K-pop with a kick: Taekwondo takes the stage
K-Tigers Zero made their official debut on Sept. 19 with EP “Huiroaerak” - which translates to “Happiness, Anger, Sorrow and Joy” - with the lead track “Side Kick.”
The K-Tigers Zero are officially the first mixed-gender band to have debuted since the four-member band KARD in 2017, and they are officially the only K-pop taekwondo band.
K-Tigers began in 1990 as a taekwondo demonstration team, performing for various events and also taking part in taekwondo competitions at the same time. They had already been an established group of taekwondo masters in the field, but in 2013, they caught the eye of the public with their first K-pop and taekwondo mash-up. Members of K-Tigers took part in making a taekwondo dance version of singer Taeyang’s “Ringa Linga” (2013) and posted it on YouTube.
Soon after, the video went viral. The video has been seen over 9 million times as of this year.
“We performed a lot as taekwondo demonstrators around the world, and we tried to give some tweaks to the program every now and then,” said Oh Hyeong-kun. “So one day, we tried doing the moves on dance music, then with K-pop music. We felt that we communicated better with the audience when we did so, and the synergy was great. So that’s why we began doing it.”
Having made their big debut, the K-Tigers Zero are set to begin a world tour in November, starting with four stops in Korea: Seoul, Busan, Daejeon and Jeonju, North Jeolla. It may not be what they imagined when the 12 members - leader Jang Jun-hee, Oh Hyeong-kun, Na Tae-joo, Lee Gang-min, Ha Seong-jin, Byun Hyun-min, Kang Gun-woo, Taemi, Park Yi-seul, Chung Yun-ji, Min_D and Kim You-jin - began their career in taekwondo, but they are excited about their newest chapter.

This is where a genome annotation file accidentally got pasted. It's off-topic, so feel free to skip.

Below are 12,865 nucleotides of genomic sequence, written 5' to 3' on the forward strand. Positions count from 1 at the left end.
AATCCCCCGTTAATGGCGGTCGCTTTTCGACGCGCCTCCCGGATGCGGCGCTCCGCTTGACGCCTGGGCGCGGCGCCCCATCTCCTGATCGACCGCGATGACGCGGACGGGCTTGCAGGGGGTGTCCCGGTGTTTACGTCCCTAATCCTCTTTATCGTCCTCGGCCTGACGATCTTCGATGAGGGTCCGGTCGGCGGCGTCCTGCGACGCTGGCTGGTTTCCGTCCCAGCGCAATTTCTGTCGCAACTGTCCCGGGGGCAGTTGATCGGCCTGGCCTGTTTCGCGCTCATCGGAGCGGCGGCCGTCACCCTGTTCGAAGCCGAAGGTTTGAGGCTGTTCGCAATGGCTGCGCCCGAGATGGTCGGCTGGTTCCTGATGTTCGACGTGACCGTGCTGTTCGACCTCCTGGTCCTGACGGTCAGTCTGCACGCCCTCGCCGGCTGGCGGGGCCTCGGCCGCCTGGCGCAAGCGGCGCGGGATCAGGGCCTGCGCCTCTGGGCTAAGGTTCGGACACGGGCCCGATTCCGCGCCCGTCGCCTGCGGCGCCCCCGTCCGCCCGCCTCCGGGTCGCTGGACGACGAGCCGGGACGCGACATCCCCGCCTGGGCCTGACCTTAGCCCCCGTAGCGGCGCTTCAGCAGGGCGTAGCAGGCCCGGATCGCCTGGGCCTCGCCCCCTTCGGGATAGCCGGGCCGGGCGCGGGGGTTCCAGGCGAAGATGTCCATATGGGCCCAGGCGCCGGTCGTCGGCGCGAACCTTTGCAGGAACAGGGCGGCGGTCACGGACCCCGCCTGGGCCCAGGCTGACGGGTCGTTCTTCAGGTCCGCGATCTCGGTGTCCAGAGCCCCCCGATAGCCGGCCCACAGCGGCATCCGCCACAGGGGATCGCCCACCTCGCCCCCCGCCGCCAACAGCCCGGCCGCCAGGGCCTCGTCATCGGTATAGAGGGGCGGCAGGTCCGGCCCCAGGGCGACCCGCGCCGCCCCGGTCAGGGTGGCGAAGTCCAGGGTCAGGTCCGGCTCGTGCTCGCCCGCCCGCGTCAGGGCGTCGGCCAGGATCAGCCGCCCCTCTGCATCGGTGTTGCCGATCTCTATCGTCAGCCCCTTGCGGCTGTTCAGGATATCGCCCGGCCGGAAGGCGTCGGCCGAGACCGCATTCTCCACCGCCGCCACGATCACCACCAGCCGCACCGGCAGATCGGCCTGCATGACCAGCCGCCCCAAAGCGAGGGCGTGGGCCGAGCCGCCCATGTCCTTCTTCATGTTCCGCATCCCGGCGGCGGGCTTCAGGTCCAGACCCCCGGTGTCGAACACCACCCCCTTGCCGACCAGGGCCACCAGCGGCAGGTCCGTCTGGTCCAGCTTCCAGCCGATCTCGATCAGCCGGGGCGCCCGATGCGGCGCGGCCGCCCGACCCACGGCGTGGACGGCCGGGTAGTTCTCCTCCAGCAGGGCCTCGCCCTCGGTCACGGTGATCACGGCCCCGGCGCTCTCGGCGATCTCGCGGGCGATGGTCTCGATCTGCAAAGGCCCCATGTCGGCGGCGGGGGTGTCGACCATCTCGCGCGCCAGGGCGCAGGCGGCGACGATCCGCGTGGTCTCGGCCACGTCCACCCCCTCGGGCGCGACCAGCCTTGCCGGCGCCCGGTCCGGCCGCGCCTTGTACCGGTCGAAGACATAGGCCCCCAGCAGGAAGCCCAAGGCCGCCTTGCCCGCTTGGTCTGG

The Korea JoongAng Daily met with the K-Tigers Zero in October and discussed their journey with them. The following are edited excerpts from the interview.
Q. Tell us about the first K-pop mash-up video for “Ringa Linga.” Whose idea was it?
A. Oh: I really liked listening to music while I was in school - Jun-hee and I both did, because we went to the same school five years ago. Then one day, I was talking to Jun-hee about a song that I was into. And we just said, “Hey, why don’t we do a choreography on this with taekwondo?” We talked about it and we talked to our coach. He said it was a great idea, and we went with it. That’s how that happened.
We’ve covered other songs from then on, like “Boy In Luv” (2014, BTS), “Danger” (2014, BTS), “Blood Sweat & Tears” (2016, BTS) and “Overdose” (2014, Exo). I think that was the beginning for what we’re doing now.
What’s the upside of having both male and female members in the same group?
Lee: I think the female members get to show something that we [as men] can’t. I think there’s powerful sexiness within their femininity, but it’s also very powerful at the same time. And you know, since all the guys are so handsome… (laughs) But I think being here together just brings out more, both for K-pop and taekwondo.
Do your physical differences make it difficult to perform the same choreography?